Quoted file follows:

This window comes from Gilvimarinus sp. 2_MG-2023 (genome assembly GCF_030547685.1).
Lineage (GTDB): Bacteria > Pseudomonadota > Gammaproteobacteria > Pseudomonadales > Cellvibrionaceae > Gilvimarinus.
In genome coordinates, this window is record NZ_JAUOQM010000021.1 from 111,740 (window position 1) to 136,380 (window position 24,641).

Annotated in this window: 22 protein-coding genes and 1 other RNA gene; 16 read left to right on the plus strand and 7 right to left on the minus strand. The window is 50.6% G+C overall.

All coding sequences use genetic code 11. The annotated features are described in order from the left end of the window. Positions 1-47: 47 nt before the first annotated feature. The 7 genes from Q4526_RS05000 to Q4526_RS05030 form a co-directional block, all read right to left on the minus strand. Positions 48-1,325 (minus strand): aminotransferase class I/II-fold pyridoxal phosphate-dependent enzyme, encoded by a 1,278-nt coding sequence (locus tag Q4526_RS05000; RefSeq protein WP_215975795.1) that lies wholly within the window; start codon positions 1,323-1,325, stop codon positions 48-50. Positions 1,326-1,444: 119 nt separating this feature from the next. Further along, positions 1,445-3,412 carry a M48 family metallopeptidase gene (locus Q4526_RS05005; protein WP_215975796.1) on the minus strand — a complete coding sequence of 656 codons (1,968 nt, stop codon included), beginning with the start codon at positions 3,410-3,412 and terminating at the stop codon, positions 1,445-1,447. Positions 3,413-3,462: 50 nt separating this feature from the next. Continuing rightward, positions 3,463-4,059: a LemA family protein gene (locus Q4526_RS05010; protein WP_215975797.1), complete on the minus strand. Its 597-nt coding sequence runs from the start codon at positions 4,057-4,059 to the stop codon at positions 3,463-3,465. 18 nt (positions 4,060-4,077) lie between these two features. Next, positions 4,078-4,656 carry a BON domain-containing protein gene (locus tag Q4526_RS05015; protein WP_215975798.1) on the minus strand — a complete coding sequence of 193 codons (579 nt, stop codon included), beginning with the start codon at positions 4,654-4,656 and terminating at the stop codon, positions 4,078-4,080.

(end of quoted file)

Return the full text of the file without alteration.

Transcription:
This window comes from Gilvimarinus sp. 2_MG-2023 (genome assembly GCF_030547685.1).
Lineage (GTDB): Bacteria > Pseudomonadota > Gammaproteobacteria > Pseudomonadales > Cellvibrionaceae > Gilvimarinus.
In genome coordinates, this window is record NZ_JAUOQM010000021.1 from 111,740 (window position 1) to 136,380 (window position 24,641).

Annotated in this window: 22 protein-coding genes and 1 other RNA gene; 16 read left to right on the plus strand and 7 right to left on the minus strand. The window is 50.6% G+C overall.

All coding sequences use genetic code 11. The annotated features are described in order from the left end of the window. Positions 1-47: 47 nt before the first annotated feature. The 7 genes from Q4526_RS05000 to Q4526_RS05030 form a co-directional block, all read right to left on the minus strand. Positions 48-1,325 (minus strand): aminotransferase class I/II-fold pyridoxal phosphate-dependent enzyme, encoded by a 1,278-nt coding sequence (locus tag Q4526_RS05000; RefSeq protein WP_215975795.1) that lies wholly within the window; start codon positions 1,323-1,325, stop codon positions 48-50. Positions 1,326-1,444: 119 nt separating this feature from the next. Further along, positions 1,445-3,412 carry a M48 family metallopeptidase gene (locus Q4526_RS05005; protein WP_215975796.1) on the minus strand — a complete coding sequence of 656 codons (1,968 nt, stop codon included), beginning with the start codon at positions 3,410-3,412 and terminating at the stop codon, positions 1,445-1,447. Positions 3,413-3,462: 50 nt separating this feature from the next. Continuing rightward, positions 3,463-4,059: a LemA family protein gene (locus Q4526_RS05010; protein WP_215975797.1), complete on the minus strand. Its 597-nt coding sequence runs from the start codon at positions 4,057-4,059 to the stop codon at positions 3,463-3,465. 18 nt (positions 4,060-4,077) lie between these two features. Next, positions 4,078-4,656 carry a BON domain-containing protein gene (locus tag Q4526_RS05015; protein WP_215975798.1) on the minus strand — a complete coding sequence of 193 codons (579 nt, stop codon included), beginning with the start codon at positions 4,654-4,656 and terminating at the stop codon, positions 4,078-4,080.